Fourth of July signifies more than just a day to fire up grill
It doesn’t seem our focus anymore to bring up the meaning of holidays we celebrate, which explains why increasing numbers of citizens don’t know much about holidays like Independence Day or Memorial Day. These holidays are, after all, something more than good opportunities to get something to eat and shop for a good deal on a washer and dryer.
If you think I might be exaggerating that a disturbing percentage of our nation’s population lacks knowledge about the Fourth of July, I might remind you that a poll in 2010 found that one in four Americans couldn’t name the country the United States declared its independence from on July 4, 1776.
I suspect if you want to feel especially bleak about our grasp of our nation’s history, ask a few people to rank by order of occurrence four wars: the Civil War, the Revolutionary War, World War I and the War of 1812. I’m going to bet the results of this question will be less than encouraging.
It might be helpful to remember that most national holidays exist, at least in their beginning, as a time of celebration and/or reflection on certain values or events that should be remembered, not just as historical happenstance but, as in the case of the Fourth of July, a time of bravery, intellect and more than a bit of that uniquely American boldness.
It was a bold time when the upstart American colonies thought they could unhitch themselves from the mighty British Empire. The colonies were in a difficult zone where they were too important to let go but thought not strong enough to fight themselves free.
What made this a unique experience in history was that the American Revolution was essentially a “small c” conservative one. This was no peasant revolt or Marxian-type revolution with workers seizing the means of production. This was an economic and philosophical revolution based on a belief in the natural rights of individuals with inherent and God-given rights to liberty — both personal and commercial.
Safety and security were thought to be of small worth compared to the inherent value in the freedom to choose one’s destiny. Benjamin Franklin’s quote that those who would sacrifice liberty for safety deserved neither was oft repeated during the War for Independence.
My feelings are especially strong about the Fourth of July because I know that in 1744 a German immigrant by the name of Hans Jacob Wagner came to this country. My great-great-great-grandfather was so taken with this land and the idea of freedom that he and my three equally great uncles enlisted in 1776 and served with Capt. John Arndt’s Associators and Pennsylvania Militia during the Revolutionary War, which all of them survived.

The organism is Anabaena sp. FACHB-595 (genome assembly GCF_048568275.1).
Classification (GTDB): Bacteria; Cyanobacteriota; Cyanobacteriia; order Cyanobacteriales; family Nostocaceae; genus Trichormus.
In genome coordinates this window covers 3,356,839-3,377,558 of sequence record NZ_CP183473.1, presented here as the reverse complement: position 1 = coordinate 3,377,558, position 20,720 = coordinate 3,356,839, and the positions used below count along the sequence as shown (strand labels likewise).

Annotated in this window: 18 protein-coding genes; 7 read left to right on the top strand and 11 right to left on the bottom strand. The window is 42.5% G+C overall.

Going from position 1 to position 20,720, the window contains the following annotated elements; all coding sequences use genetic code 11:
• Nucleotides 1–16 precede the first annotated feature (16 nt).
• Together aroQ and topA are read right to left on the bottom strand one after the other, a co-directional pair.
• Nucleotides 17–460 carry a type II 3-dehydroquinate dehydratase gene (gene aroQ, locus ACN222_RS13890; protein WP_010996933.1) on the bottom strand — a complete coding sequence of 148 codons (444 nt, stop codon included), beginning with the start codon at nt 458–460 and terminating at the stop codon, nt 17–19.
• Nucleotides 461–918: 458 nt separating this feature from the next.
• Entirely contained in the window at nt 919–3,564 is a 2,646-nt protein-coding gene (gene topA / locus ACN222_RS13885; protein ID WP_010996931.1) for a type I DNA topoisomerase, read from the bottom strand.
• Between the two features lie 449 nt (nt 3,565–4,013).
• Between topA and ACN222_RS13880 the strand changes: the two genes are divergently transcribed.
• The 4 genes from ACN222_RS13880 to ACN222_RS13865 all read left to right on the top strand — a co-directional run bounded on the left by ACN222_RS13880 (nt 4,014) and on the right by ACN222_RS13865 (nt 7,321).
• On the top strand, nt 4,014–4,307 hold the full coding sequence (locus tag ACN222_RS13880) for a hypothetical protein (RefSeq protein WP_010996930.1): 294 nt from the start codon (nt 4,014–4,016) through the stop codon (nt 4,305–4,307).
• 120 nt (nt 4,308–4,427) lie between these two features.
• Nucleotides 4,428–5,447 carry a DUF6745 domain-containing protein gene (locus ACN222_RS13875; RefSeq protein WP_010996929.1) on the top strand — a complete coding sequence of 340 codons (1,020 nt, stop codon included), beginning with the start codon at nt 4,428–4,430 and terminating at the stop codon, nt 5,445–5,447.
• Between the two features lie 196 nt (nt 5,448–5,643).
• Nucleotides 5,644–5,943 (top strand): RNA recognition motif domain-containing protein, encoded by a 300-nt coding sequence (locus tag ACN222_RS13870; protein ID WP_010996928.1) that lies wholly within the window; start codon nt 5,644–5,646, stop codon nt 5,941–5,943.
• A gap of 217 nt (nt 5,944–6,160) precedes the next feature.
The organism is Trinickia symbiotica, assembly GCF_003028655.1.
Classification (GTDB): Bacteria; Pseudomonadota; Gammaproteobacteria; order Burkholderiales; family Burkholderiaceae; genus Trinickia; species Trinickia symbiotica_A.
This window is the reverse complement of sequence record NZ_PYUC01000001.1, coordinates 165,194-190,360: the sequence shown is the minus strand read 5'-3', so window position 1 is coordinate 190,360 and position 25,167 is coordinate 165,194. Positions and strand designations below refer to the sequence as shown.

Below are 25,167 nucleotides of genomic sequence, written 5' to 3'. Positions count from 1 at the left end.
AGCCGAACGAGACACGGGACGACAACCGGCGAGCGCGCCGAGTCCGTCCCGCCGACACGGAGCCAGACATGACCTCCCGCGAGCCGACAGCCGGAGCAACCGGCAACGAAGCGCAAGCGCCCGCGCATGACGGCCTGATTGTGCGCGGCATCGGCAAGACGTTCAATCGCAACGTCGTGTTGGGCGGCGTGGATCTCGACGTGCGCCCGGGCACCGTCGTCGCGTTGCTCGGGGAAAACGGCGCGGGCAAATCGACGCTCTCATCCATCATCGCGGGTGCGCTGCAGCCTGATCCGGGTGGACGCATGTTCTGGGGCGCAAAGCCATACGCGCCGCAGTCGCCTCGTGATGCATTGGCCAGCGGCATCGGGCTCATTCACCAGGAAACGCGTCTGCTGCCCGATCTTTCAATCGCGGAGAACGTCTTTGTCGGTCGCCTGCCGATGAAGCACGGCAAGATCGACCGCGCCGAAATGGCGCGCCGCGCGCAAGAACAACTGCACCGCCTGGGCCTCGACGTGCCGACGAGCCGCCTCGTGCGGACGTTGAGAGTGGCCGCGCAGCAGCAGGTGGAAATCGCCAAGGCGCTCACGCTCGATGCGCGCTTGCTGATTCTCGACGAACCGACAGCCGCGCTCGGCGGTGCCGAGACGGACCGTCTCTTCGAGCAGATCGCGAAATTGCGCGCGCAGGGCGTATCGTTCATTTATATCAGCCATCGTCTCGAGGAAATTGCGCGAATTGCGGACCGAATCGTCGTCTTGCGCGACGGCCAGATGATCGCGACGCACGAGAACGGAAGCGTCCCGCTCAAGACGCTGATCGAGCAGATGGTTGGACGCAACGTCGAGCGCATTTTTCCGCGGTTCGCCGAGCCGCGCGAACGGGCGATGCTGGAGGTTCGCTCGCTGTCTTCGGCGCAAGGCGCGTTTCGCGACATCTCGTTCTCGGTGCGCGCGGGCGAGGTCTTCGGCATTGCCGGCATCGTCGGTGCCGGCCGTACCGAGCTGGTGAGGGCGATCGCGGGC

I feel much the same way about our nation and our state. It is for this reason that on this Fourth of July I wonder at the casualness of citizens when we trade liberty for so very little – oftentimes, not even for small security.
Each July many new laws in the state of Colorado go into effect; none of us are even aware of the existence of most of them. Each law criminalizes or directs our behavior and limits, sometimes necessarily, our personal freedom.
But this constant growth imperils the very lifestyle it often hopes to protect. This led author Harry Silverglate to pen his book “Three Felonies a Day,” a prediction of the average number of violations the typical citizen probably commits due to broad and vague statutes, regulations, and these days, I suppose, executive orders that invisibly surround us.
Here in Colorado, I can make a stack of the Colorado Revised Statutes in standard book form that is taller than a St. Bernard and much less likely to rescue you or bring you brandy.
If we were to include the associated Colorado Code of Regulations, the United States Code and the Code of Federal Regulations, we would create a Titan.
With that in mind, when we send our state and national legislators back to our capital cities next year, perhaps we could ask them to remember our founding and do less to us — and perhaps undo more.
Rick Wagner writes more about politics on his blog, The War on Wrong.